In between, there were some trying times between the Red Sox organization, Red Sox Nation and Nomar Garciaparra. However, by signing a one-day minor league contract in order to retire as a member of the Red Sox, Garciaparra and the organization showed that it was all water under the bridge.
“The dream to play baseball and the big leagues started here with the Red Sox,” Garciaparra said at a late-morning press conference in Fort Myers. “Once I got to the big leagues, once I got to play in front of these fans, the way the city embraced me, I always just felt that connection. For me I always wanted that to be the last uniform I ever put on. And today I get to do that.”
With his family in tow, Garciaparra entered the press conference smiling and sat down between general manager Theo Epstein and team president Larry Lucchino. By saying he was fulfilling a “recurring dream” to finish his career with the Red Sox while sitting alongside those who once traded him away, Garciaparra offered a lasting image of a love affair with all the ups and downs of a cable TV drama.
The other images of his time in Boston are indelible.
We recall Garciaparra applauding the fans at Fenway after the team was eliminated in the 1998 AL Division Series, the rest of his teammates grimly marching to the clubhouse. The tapping of the toes and tugging of the batting gloves were pre-pitch antics trademarked by No. 5. There he was all ripped and oily on a Sports Illustrated cover in March 2001, a photo which preceded an injury-marred season and offered support for the SI cover jinx. And who can forget him sitting alone in the dugout for all 13 innings of a riveting July 2004 game in the Bronx while his teammates rested on the rail above, Garciaparra looking like the nerdy boy with whom nobody wanted to play.
That final portrait, more than any other, seemed to sway public opinion on Garciaparra. The player Red Sox nation once adored had given up on his teammates, some said. He could not remain healthy. No longer was he relevant in a clubhouse which had become a bit more brash and packed with players who fulfilled the new ownership’s mission of finding on-base guys with dynamic gloves.
No, Nomar was never a Dirt Dog. And when the trade that sent him to Chicago at the end of that month went through, a one-time Red Sox legend was hardly missed.
It was a remarkable turn of events. Yet, few ever recall that Garciaparra hit .386 with four home runs and 12 RBI in his last 21 games with the team before the trade. And as the shortstop languished through more injuries in Chicago, Los Angeles and Oakland, even fewer could recall how special he once was.
Garciaparra’s first four seasons in Boston were as good as any in team history. He was the Rookie of the Year in 1997, leading the AL in hits and triples. He finished second in the MVP voting in 1998 and won batting titles in 1999 and 2000, hitting .359 and .372, respectively.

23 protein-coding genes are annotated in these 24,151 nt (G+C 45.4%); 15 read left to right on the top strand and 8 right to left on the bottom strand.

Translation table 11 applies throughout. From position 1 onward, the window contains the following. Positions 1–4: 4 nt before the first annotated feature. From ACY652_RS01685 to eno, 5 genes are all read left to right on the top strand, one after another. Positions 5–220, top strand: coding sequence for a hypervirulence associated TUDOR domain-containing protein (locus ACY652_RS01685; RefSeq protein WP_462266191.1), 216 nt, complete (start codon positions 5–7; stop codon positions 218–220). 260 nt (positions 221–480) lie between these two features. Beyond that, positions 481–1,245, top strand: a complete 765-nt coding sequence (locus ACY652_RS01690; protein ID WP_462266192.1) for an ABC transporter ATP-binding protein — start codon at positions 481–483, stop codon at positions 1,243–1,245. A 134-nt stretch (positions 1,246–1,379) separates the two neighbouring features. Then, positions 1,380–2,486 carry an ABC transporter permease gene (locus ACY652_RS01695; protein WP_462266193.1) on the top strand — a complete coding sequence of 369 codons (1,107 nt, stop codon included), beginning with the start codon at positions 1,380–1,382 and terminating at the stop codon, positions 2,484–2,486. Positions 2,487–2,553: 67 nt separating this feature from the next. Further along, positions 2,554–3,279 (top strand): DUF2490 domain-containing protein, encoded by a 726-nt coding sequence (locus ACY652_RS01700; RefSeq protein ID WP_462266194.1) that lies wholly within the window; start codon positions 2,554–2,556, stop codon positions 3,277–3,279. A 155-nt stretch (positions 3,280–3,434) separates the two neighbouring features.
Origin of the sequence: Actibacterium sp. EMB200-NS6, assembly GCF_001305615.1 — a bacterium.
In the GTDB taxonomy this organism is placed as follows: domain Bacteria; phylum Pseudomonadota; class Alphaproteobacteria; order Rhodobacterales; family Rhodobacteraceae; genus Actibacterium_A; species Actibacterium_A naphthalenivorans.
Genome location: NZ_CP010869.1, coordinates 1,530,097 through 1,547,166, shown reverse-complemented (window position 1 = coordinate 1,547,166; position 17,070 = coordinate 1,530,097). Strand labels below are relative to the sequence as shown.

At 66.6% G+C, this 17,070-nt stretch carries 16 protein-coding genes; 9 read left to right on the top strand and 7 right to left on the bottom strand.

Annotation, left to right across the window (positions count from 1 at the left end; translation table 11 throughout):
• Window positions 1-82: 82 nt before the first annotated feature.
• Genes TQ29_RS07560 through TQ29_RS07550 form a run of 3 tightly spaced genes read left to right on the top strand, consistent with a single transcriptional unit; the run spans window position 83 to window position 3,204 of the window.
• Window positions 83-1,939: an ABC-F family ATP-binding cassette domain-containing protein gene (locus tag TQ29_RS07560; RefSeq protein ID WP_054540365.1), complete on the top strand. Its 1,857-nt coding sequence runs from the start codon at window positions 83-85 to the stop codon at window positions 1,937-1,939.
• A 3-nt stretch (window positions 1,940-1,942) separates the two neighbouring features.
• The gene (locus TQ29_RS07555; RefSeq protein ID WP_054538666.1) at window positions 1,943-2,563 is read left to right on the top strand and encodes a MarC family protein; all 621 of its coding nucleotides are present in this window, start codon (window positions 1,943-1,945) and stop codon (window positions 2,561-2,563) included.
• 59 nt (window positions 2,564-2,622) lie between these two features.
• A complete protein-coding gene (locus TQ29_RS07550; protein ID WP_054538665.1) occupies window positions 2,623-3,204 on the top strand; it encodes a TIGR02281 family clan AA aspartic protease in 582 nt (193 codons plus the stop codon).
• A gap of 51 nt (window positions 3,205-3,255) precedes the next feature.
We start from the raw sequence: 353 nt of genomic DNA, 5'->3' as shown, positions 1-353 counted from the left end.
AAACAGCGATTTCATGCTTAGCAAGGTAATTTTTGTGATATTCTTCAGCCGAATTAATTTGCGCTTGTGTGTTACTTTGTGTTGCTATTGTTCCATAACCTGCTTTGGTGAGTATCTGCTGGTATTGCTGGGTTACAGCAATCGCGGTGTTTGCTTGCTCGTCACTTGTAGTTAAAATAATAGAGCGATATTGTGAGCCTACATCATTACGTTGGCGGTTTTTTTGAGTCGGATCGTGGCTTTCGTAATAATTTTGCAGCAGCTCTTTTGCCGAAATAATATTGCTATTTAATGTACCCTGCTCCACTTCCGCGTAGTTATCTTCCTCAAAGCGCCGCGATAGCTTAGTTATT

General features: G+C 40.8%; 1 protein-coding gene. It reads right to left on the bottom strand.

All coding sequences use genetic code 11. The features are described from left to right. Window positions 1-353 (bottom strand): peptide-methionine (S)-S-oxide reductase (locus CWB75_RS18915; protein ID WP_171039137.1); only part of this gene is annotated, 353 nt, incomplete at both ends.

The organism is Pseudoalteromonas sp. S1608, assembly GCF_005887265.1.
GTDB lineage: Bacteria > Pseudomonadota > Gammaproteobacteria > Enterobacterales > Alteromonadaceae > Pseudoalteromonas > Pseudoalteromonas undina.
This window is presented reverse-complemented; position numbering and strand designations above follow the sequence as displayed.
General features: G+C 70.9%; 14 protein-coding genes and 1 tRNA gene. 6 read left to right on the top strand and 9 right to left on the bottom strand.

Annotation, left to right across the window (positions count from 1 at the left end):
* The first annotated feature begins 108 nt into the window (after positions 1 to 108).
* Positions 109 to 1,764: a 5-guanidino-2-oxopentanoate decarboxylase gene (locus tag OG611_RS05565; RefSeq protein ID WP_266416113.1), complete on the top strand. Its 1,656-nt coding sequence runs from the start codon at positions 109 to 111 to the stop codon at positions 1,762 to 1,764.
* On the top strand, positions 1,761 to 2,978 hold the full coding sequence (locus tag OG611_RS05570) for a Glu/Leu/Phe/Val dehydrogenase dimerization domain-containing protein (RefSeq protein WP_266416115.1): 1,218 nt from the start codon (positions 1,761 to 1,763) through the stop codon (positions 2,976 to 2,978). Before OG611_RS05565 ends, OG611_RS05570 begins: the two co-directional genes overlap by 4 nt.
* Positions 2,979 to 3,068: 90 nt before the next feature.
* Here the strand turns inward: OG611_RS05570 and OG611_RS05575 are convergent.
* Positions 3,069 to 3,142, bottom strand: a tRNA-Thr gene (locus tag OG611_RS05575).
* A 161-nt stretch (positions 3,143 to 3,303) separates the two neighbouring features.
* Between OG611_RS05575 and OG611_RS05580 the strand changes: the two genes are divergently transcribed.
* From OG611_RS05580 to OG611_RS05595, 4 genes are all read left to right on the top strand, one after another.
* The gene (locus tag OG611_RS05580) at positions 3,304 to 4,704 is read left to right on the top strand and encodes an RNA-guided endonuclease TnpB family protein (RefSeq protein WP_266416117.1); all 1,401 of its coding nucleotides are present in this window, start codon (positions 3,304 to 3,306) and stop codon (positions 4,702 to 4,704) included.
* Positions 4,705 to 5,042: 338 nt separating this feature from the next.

Even after the washed away 2001 season he bounced back to have two All-Star campaigns, hitting above .300 both times and driving in a combined 225 runs.
With a resume like that it’s easy to see someone taking issue with an organization wanting to say goodbye. But Garciaparra never held a grudge, and seemingly always kept his heart in the Hub.
“I was getting choked up [while signing the minor league contract] and I’m getting choked up now and I got the chills,” Garciaparra said. “But to be able to have that dream come true I really can’t put into words. What this organization has always meant to me, my family, the fans…to say I came back home to be back to Red Sox Nation is truly a thrill.”
It’s a bit ironic that Garciaparra is in Fort Myers as the Sox refine a team built around defense and run prevention. The 2004 trade was made largely to improve the team in those areas and it worked like a charm, ushering in defensive wizards Orlando Cabrera at shortstop and Doug Mientkiewicz at first base.
We all know what happened that year. Again to his credit, Garciaparra beamed from the sidelines, assured he had a hand in the franchise’s first championship in 86 years.
“I felt like I was there. I was getting calls from the guys that were there…and I was calling them as well, telling them congratulations,” he said of the 2004 title run. “When I was there I realized there was something bigger than us as players, it’s wining the World Series for these people [in Boston]. These people who had bled, cried, tears and cheered over the years.
In Boston it didn’t happen overnight. I knew I was a part of that. Building a team like that doesn’t happen overnight. There was a tradition of winning, getting the people there, getting all the pieces of the puzzle right. And I knew I had a factor in that.”
Perhaps it just took some time for the fan base to learn that as well. When Garciaparra finally returned to Fenway last year as a member of the Oakland A’s, he was given a warm greeting by the fans. He stepped out of the box, took off his helmet, tapped his heart and applauded the fans.
It looked a lot like 1998, when a 25-year-old superstar in the making offered up his love for the Fenway Faithful even after a playoff exit. By letting bygones be bygones, both Garciaparra and the Red Sox have allowed for that to happen once again.